Avocado Weekly Movie Thread (2/1)

Welcome to the weekly movie thread, your place on the Avocado to talk about films! Have you seen something new in theaters? Caught a classic on streaming? Have very strong opinions and want to drop a hot take? This is the place for you!

Last month we lost one of the absolute greats in acting when Sidney Poitier passed away at 94. The great actor is well known for taking on roles that feel brave and dangerous even now. He is most famous for playing a husband in an interracial marriage or as an incredible detective trying to solve a case in a racist town. Throughout it all he approach the roles with such poise and dignity that his authority by other characters can’t be denied.

Poitier won an Oscar for Best Actor for Lilies of the Field, the first time ever that an African American man would win Best Actor. It wouldn’t take until Denzel Washington would win the Best Actor Award in 2001 for Training Day that another African American actor would take home the win. 38 years, for those who are counting.

Taken one way, Lilies of the Field feels like the Driving Miss Daisy of its day. Poitier, playing Homer Smith, is sorta tricked by elderly White women into constructing a building for free. (Since this is a feel-good movie, it’s Eastern European nuns who have no money and no resources.) Homer Smith’s goodness and skills shine through, though. Even though he can walk away at any moment, his inherent nobility spurs him to work with these nuns.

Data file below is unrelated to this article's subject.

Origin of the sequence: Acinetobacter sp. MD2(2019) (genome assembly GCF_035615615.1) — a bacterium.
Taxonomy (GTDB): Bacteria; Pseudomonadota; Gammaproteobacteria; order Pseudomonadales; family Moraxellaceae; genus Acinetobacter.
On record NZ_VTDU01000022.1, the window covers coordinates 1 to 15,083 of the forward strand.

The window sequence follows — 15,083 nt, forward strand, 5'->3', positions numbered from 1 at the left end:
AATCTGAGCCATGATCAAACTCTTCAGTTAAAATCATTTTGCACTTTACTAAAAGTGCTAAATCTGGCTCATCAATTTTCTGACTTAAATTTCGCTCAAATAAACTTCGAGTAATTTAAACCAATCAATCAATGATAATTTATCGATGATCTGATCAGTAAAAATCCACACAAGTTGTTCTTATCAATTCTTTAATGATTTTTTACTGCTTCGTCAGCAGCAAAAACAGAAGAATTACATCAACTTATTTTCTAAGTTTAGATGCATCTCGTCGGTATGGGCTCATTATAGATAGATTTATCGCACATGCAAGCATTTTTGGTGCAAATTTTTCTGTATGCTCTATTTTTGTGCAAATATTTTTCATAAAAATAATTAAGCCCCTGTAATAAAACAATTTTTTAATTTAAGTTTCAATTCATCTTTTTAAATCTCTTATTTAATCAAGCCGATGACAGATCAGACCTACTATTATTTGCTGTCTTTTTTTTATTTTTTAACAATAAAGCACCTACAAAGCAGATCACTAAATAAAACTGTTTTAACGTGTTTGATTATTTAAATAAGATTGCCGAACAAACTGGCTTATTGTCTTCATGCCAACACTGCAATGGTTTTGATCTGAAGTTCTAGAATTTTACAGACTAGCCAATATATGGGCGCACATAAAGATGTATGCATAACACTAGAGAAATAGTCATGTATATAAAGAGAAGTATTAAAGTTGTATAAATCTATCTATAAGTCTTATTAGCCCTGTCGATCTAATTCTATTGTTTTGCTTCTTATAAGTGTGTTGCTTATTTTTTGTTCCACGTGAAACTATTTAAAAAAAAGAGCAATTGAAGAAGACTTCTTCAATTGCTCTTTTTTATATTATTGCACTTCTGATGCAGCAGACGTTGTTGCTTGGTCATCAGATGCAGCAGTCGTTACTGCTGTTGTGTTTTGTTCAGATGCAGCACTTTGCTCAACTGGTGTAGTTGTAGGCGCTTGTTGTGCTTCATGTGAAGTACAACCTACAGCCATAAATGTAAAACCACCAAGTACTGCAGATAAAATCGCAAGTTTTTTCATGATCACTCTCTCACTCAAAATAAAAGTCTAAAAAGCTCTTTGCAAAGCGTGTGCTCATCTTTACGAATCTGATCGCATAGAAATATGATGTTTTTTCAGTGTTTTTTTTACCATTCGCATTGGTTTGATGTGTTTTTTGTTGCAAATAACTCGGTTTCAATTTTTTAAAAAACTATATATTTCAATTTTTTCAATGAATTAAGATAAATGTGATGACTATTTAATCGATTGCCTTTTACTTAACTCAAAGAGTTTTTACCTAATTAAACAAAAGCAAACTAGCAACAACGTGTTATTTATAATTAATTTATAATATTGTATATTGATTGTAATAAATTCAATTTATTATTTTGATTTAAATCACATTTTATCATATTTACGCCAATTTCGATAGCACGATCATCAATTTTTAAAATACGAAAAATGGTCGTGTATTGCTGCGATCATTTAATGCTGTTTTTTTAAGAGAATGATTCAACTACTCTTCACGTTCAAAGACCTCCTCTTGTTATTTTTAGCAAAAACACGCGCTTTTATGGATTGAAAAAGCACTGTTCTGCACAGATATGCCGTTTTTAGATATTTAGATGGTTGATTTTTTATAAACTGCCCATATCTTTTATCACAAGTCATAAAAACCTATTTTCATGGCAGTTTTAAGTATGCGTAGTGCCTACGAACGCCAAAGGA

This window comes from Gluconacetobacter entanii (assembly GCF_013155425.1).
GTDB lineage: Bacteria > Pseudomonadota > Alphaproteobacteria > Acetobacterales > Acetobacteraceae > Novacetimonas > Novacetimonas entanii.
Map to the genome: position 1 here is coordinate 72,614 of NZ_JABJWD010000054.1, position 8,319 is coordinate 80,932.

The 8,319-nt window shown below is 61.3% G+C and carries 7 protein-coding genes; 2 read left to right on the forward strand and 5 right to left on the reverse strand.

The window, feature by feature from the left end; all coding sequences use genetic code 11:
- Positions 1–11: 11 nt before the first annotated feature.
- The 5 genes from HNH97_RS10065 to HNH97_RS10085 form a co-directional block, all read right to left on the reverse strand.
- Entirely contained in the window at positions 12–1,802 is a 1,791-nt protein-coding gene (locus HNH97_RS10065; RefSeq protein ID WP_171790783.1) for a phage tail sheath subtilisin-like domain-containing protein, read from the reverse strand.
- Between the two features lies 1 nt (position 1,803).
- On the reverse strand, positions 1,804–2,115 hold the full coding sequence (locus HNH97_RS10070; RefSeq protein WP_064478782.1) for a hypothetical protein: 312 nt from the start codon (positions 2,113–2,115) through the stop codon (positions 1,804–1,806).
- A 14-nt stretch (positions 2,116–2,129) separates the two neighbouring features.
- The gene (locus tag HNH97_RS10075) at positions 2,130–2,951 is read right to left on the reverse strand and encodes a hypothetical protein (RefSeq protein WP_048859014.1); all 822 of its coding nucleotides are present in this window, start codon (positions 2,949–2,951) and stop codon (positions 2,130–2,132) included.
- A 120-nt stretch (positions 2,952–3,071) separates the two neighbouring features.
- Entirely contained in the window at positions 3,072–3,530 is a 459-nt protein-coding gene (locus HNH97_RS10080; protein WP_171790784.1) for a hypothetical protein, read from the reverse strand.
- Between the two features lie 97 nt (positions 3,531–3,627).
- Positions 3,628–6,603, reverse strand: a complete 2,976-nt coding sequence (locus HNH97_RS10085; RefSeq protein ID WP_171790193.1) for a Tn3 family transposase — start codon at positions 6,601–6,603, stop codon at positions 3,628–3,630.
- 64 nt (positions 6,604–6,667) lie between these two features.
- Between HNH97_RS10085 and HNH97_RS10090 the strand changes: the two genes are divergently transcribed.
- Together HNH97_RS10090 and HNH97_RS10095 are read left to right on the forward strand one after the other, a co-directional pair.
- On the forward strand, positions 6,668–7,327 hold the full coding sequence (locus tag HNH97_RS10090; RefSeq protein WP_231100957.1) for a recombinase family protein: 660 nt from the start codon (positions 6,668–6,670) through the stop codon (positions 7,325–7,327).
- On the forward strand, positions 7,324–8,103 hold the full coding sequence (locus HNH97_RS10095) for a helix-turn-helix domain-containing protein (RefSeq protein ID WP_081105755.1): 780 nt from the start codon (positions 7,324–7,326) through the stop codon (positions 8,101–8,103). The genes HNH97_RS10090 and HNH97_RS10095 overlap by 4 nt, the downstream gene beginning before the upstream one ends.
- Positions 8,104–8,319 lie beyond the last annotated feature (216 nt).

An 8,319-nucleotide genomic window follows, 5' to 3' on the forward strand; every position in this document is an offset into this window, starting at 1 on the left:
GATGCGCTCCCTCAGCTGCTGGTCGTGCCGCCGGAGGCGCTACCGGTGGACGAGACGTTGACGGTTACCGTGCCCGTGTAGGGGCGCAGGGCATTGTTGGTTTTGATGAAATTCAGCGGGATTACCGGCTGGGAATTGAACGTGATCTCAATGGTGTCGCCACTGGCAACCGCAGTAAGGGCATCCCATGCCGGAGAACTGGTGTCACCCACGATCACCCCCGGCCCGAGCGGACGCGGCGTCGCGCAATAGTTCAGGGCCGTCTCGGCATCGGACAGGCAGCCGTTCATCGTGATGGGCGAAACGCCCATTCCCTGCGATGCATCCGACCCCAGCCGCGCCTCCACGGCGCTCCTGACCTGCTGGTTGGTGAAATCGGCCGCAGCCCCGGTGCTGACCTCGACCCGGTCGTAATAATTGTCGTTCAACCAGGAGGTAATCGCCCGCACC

As a result, he gains the respect of the Latino parishioners, who at first didn’t seem to care about a new chapel but are inspired by Homer’s unrelenting work ethic. He also sways an unbelieving, slightly racist construction equipment owner, who by the end of the movie wants Homer to be be a foreman of a massive construction project.

Homer wins something more than than compensation. Everyone respects his leadership. And at the end, with the chapel built and Homer Smith driving off to his next destination, the Mother Superior — who was quoting the Bible verse about “lilies of the field” to get free labor — realizes she’s going going to miss Homer’s friendship and goodness.

Poitier and director Ralph Nelson would work again on Duel at the Diablo, a Western film where, after a massive loss, an entire Federal troop looks to Poitier for leadership. What most impressed me about Poitier’s role was how absolutely modern he was compared to everyone else. The other characters, including top billed James Garner, feel like they’re straight out of central casting. Then Poitier walks in, and you are riveted from moment one. He’d someone something else, and he commands your attention.

He can stop you in your tracks with just one look. If you underestimate him, he will flash you one of the most murderous glances ever captured on film.

So in honor of Mr. Poitier, today’s prompt: what role can you best describe as riveting?

Next week: films with largely African-American casts